The main weapons of the American Revolution were the muzzle-loading flintlock musket, its attached bayonet, and the cannon. Secondary weapons were the rifle and pistol, swords and other cutting weapons. By far, the most common weapon was the smoothbore flintlock musket, of a large caliber, .62 to .75 inch bore (equal to 11 to 16 gauge shotguns). A musket has no rifling to spin the ball. It is smoothbored and will shoot both ball or shot, or a combination of the two. The firearms during the revolution used blackpowder. Since blackpowder left residue in the barrel, the balls used by the military were undersized to allow troops could quickly seat the next load down the barrel. The two most prevalent muskets used by the colonists were the British musket, the Brown Bess, and the French musket, the Charleyville, supplied by the French.
The Brown Bess is the nickname of the British Army's Land Pattern Musket and its derivatives. Many variations and modifications of the standard pattern musket were created over its long history. The earliest version was the Long Land Pattern of 1722, a 62-inch (160 cm) long (without bayonet) and with a 46-inch (120 cm) barrel. It was later found that shortening the barrel did not detract from its accuracy but made handling the musket easier. This resulted in the Militia (or Marine) Pattern of 1756 and the Short Land Pattern of 1768, which both had a 42-inch (110 cm) barrel. Another version with a 39-inch (99 cm) barrel was first manufactured for the British East India Company, and was eventually adopted by the British Army in 1790 as the India Pattern. The Short Land Service Musket (New Pattern) is displayed at the museum.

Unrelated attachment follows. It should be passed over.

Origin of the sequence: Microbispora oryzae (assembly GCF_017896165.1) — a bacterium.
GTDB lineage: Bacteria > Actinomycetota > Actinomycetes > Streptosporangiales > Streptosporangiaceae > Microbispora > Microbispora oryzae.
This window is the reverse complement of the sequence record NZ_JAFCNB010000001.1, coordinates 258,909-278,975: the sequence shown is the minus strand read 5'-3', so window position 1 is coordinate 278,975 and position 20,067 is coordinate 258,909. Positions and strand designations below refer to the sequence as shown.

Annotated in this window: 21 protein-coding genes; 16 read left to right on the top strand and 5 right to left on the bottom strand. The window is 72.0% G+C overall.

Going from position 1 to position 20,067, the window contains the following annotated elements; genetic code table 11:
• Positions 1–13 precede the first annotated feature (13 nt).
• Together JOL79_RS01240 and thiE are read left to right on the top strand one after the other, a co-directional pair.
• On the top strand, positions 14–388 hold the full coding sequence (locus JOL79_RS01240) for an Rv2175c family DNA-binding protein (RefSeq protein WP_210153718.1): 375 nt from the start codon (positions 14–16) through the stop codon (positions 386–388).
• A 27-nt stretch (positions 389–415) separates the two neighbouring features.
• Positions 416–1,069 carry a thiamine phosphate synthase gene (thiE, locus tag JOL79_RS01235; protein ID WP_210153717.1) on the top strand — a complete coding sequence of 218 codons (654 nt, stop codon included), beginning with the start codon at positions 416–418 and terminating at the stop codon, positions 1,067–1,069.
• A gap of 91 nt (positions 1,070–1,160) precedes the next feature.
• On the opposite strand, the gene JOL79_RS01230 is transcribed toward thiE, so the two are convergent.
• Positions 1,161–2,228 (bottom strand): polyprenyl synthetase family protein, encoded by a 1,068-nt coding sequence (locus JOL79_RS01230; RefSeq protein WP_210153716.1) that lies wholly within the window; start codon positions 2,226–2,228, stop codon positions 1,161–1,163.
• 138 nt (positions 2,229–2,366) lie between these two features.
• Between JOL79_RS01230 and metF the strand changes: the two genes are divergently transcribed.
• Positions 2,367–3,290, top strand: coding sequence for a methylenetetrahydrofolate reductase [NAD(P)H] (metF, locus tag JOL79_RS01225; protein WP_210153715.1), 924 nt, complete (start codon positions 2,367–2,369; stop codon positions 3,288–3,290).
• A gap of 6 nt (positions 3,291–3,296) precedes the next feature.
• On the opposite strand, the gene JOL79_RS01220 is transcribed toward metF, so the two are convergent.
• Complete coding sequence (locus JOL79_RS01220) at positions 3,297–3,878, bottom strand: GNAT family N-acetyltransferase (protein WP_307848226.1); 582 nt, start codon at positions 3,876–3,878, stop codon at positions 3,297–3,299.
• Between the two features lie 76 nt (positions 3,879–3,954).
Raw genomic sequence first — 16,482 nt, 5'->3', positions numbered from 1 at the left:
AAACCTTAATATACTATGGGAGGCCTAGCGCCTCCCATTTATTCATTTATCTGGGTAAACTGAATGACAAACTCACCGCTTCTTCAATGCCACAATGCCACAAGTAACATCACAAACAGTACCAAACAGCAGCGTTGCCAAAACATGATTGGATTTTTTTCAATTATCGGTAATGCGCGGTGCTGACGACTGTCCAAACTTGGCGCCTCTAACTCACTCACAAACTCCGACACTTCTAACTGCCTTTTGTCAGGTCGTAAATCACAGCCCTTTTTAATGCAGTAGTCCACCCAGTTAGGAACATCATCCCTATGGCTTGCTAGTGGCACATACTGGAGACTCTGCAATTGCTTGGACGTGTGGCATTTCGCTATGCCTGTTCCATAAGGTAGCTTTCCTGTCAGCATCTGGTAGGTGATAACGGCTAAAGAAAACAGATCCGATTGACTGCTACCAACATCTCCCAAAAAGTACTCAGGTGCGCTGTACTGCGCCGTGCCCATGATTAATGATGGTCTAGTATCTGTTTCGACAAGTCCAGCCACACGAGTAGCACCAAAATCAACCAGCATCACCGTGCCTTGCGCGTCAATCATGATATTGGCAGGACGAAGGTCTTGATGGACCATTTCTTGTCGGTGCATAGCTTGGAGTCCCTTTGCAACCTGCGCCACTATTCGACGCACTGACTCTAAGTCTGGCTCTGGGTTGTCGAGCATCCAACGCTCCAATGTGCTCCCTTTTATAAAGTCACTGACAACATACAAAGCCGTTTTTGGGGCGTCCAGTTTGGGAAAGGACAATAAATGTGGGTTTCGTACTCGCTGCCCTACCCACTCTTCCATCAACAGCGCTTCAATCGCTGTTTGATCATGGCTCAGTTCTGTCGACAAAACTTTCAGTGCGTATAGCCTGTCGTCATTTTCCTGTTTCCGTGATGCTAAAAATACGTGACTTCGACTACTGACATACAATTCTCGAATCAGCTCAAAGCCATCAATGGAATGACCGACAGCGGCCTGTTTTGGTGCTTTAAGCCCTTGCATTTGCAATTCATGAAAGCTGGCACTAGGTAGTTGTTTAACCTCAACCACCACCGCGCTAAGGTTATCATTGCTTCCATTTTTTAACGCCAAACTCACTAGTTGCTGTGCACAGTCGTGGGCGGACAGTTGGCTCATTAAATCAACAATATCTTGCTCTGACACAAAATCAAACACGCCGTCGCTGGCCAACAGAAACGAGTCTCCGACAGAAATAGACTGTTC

The accuracy of the Brown Bess was fair, as with most other muskets. The effective range is often quoted as 175 yards (160 m), but the Brown Bess was often fired en masse at 50 yards (46 m) to inflict the greatest damage upon the enemy. The combination of the large caliber projectile and the heavy weight of its iron construction contributed to its low effective range. Military tactics of the period stressed mass volleys and massed bayonet charges, instead of individual marksmanship. The large soft projectile could inflict a great deal of damage when it hit and the great length of the weapon allowed longer reach in bayonet engagements.
The rate of fire for the Brown Bess was approximately one shot every twenty seconds (3 shots per minute). The standard military loading procedure from prepared paper cartridges containing ball and gun powder in an elongated envelope were: 1) Tear cartridge with teeth and prime the pan directly from the cartridge; 2) Stand the musket and pour the bulk of the powder down the barrel; 3) Reverse the cartridge and use the ramrod to seat the ball and paper envelop onto the powder charge.